Word of the Day: Biosimilar
The term “biosimilar” has been popping up a lot lately. What does it mean, and why should you care?
What are Biosimilars?
Many medications are biological products. In terms of pharmacology, a biological is any substance derived from animal products or other living organisms used to treat or prevent disease. Biological products are manufactured through biotechnology, derived from natural sources, or produced synthetically.
Biosimilars are a type of biological product created under the Biologicals Price Competition and Innovation Act (BCPI) of 2009, and signed into law through the Patient Protection and Affordable Care Act on March 23, 2010. Biosimilars must be approved by the U.S. Food and Drug Administration (FDA) to be sold in the United States. Biosimilars are highly similar to their FDA-approved counterparts, known as biological reference products, and are shown to have no clinically meaningful differences from the reference product.
How Do Biosimilars Compare to Generics?
Generic drugs are copies of brandname drugs. They have the same active ingredient, and are intended to be used the same as their brandname counterparts. Biosimilars, on the other hand, have allowable differences, provided they meet the same safety, efficacy, and quality standards as the FDA-approved reference product.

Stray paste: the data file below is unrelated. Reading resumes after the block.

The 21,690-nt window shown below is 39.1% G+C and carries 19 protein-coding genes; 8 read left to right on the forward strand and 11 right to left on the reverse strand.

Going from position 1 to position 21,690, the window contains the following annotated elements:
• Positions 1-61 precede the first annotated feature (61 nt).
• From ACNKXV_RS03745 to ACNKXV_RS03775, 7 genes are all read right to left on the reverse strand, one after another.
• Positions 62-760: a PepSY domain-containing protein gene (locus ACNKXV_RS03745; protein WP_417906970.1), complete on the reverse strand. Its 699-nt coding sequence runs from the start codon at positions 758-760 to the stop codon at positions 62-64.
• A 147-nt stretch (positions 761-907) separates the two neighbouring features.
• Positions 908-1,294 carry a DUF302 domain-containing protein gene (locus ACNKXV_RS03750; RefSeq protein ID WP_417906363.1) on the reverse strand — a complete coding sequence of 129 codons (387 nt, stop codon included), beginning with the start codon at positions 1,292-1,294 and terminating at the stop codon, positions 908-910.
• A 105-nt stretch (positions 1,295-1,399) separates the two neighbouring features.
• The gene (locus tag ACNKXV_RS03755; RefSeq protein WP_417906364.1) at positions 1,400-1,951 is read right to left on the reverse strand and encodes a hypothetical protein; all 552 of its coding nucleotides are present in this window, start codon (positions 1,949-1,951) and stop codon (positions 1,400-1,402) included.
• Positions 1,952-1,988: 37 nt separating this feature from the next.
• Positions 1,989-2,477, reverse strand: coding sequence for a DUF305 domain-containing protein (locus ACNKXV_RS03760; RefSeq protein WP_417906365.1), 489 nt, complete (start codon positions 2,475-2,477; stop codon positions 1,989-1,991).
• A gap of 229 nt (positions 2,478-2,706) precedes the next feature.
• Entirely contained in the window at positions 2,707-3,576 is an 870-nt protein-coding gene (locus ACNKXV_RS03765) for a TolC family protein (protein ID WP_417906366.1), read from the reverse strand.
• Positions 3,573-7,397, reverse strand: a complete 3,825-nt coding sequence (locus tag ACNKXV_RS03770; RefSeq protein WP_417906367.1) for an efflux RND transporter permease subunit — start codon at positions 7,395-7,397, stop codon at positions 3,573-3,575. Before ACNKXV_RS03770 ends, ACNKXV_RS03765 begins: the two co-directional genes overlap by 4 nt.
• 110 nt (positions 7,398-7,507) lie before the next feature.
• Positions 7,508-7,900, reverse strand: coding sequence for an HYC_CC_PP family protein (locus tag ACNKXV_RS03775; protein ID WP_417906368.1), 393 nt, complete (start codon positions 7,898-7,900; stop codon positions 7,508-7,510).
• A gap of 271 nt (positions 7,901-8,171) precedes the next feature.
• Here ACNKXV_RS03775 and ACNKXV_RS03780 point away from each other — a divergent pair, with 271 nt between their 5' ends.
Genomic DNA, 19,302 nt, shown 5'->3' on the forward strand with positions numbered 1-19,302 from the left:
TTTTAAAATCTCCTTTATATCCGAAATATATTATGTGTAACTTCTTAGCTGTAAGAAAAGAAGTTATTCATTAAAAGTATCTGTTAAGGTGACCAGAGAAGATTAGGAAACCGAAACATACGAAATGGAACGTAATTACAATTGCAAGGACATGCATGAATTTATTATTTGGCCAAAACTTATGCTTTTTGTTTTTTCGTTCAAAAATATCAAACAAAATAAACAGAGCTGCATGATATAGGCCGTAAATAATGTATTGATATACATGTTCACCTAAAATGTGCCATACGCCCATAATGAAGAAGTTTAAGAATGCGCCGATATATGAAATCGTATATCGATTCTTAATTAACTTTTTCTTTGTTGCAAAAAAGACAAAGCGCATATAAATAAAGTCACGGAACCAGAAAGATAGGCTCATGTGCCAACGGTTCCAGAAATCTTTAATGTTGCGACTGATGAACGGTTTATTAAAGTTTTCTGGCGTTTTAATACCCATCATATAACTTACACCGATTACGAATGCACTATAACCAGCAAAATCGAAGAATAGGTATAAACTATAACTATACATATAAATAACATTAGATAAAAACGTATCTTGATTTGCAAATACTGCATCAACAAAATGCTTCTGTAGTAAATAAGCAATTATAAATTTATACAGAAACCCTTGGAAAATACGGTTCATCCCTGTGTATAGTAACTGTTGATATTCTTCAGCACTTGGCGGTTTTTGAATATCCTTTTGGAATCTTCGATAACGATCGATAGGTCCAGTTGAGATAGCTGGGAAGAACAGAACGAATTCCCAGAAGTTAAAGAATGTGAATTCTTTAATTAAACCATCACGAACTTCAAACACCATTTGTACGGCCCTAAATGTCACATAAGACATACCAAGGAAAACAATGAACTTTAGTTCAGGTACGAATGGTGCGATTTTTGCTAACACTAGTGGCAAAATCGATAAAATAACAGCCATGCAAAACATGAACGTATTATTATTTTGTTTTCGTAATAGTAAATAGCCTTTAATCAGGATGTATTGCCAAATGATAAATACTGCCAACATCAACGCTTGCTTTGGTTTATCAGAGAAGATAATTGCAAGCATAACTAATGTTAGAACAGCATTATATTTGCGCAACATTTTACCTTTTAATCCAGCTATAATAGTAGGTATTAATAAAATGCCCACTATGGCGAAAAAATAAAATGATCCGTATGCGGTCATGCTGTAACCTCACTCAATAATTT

Coding/Billing for Biosimilars
The FDA announced approval of the first biosimilar product, Zarxio, on March 6.
Zarxio (Sandoz, Inc.) is biosimilar to Neupogen (Amgen, Inc.) and prescribed for:
- Patients with cancer receiving myelosuppressive chemotherapy
- Patients with acute myeloid leukemia receiving induction or consolidation chemotherapy
- Patients with cancer undergoing bone marrow transplantation
- Patients undergoing autologous peripheral blood progenitor cell collection and therapy
- Patients with seven chronic neutropenia
Medicare Part B payment for newly-approved drugs and biologicals is available once the product is approved by the FDA. According to MLN Matters® SE1509, the Centers for Medicare & Medicaid Services anticipates including the approved biosimilar, Zarxio, in the July 1, 2015 HCPCS quarterly update. Payment will be effective retroactively to the FDA approval date.
Latest posts by Renee Dustman (see all)
- New Resources Help Navigate MIPS - April 21, 2017
- Medicare-Dependent, Small Rural Hospital Program Set to Expire - April 20, 2017
- 2018 IPPS and LTCH Proposed Policy Updates - April 17, 2017